AFL expansion to continue?
Sunday, July 10 2005 @ 02:52 am ACST
Contributed by: Brett Northey
Although slightly off the topic of international Aussie Rules, the AFL's plans for expanding the game in Australia play a role in their global vision. Overall the AFL has downplayed its international ambitions, making it clear that the states of New South Wales and Queensland are its priorities in the short to medium term. As such it is very much relevant to international footy that Australian Rules continues its successful push into those states, ultimately generating more resources, and freeing up existing ones, for global development.
Growing the Aussie Rules base in Australia ensures that the game has a healthy future from which to assist international development. Furthermore, the greater the numbers involved in Australia, the more support international leagues will find within Australia, and a greater percentage of future expatriate Australians who will have the passion for the game to get involved when overseas.
From this point of view it is very pleasing to see that the AFL is positioning itself to take advantage of the rapid population growth that continues in south-east Queensland. With millions of dollars being poured into developing footy in the state, it seems obvious to locate a second Queensland club in the Gold Coast region. Although there is no public timetable to have an AFL club based there, the AFL has moved to ensure that Carrara Oval is available for top level footy. Formerly the home of the Brisbane Bears/Lions, before their move to the Gabba ground in Brisbane itself, the Gold Coast facility would be the obvious venue for a future south east Queensland side. It appeared possible that the oval would be lost to the game, as the Gold Coast City Council were considering re-developing it into a rectangular configuration to suit sports such as Rugby League and Union. The AFL has now offered to contribute AU$1 million to bring the stadium up to AFL standard, and is planning on scheduling several games per year there. It is clear that the Gold Coast City Council expect that a future AFL club is likely. Whether that will be with a new licence being offered, or a relocation of an existing club, remains to be seen. Given the AFL's public relations disaster when Brisbane and Fitzroy merged, it's extremely unlikely that any club would be forced into a move, so a new licence or a lifeline of a re-location are the best bets.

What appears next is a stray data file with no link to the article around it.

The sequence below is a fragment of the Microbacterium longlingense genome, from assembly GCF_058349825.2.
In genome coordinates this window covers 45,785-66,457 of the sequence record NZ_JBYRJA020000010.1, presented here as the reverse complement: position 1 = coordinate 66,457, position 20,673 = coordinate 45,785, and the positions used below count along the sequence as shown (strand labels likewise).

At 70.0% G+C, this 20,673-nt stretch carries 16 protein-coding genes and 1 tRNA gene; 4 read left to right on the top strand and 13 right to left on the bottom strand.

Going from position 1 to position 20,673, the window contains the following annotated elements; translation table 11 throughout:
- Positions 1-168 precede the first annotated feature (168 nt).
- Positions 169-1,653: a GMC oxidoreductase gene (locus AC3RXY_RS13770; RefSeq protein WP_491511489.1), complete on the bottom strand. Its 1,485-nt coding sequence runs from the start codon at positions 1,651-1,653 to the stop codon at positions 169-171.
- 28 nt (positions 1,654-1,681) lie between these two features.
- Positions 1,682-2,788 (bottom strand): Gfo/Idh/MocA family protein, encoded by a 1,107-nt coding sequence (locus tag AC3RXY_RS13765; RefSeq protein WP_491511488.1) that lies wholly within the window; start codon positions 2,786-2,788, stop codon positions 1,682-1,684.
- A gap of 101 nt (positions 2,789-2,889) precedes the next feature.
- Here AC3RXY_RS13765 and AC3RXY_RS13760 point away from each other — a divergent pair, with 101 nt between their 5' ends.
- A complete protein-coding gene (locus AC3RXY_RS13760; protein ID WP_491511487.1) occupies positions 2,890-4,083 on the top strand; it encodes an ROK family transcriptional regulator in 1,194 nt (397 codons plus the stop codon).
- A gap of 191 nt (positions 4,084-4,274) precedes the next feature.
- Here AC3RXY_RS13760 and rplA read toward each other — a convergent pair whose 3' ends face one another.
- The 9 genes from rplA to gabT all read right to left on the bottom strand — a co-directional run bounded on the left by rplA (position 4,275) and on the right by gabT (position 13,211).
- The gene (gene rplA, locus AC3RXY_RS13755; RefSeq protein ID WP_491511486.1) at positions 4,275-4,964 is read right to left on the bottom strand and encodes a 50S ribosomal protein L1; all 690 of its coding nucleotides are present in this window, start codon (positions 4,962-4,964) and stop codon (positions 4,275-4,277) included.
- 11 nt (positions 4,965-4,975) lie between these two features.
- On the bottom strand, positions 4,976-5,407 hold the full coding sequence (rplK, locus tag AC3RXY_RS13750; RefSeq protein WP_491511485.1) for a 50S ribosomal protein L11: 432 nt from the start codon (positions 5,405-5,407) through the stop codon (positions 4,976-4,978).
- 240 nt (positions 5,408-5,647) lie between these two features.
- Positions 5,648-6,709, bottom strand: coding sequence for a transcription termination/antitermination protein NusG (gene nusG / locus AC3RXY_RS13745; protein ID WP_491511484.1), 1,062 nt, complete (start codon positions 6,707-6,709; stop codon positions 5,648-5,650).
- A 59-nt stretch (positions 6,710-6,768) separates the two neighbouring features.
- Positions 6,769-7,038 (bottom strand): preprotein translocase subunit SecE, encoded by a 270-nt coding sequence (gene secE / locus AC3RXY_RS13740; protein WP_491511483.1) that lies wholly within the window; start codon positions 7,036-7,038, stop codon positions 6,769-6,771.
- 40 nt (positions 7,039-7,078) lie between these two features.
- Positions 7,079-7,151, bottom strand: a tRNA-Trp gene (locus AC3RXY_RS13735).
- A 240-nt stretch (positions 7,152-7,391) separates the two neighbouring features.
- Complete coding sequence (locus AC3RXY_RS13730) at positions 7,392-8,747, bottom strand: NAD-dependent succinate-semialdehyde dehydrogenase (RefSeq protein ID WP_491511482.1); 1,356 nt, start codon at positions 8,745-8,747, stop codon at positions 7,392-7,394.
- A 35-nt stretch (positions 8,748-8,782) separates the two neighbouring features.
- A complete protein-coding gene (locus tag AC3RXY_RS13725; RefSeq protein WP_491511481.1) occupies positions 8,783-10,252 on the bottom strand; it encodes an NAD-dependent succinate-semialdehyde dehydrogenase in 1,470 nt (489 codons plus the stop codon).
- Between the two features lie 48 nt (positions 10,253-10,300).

Adding to the urgency of the "battle for SE Queensland" is the recent announcement by the Australian National Rugby League that the Gold Coast will join the NRL in 2007. With a population divided in loyalties, having a national competition team located there will draw a lot of fans, so the AFL may need to act quickly to capitalise on its investments. The Gold Coast's bid defeated those from NSW's Central Coast and Wellington in New Zealand. The team is expected to play at Carrara until a new 25,000-seat ground is built in nearby Robina, around 2008.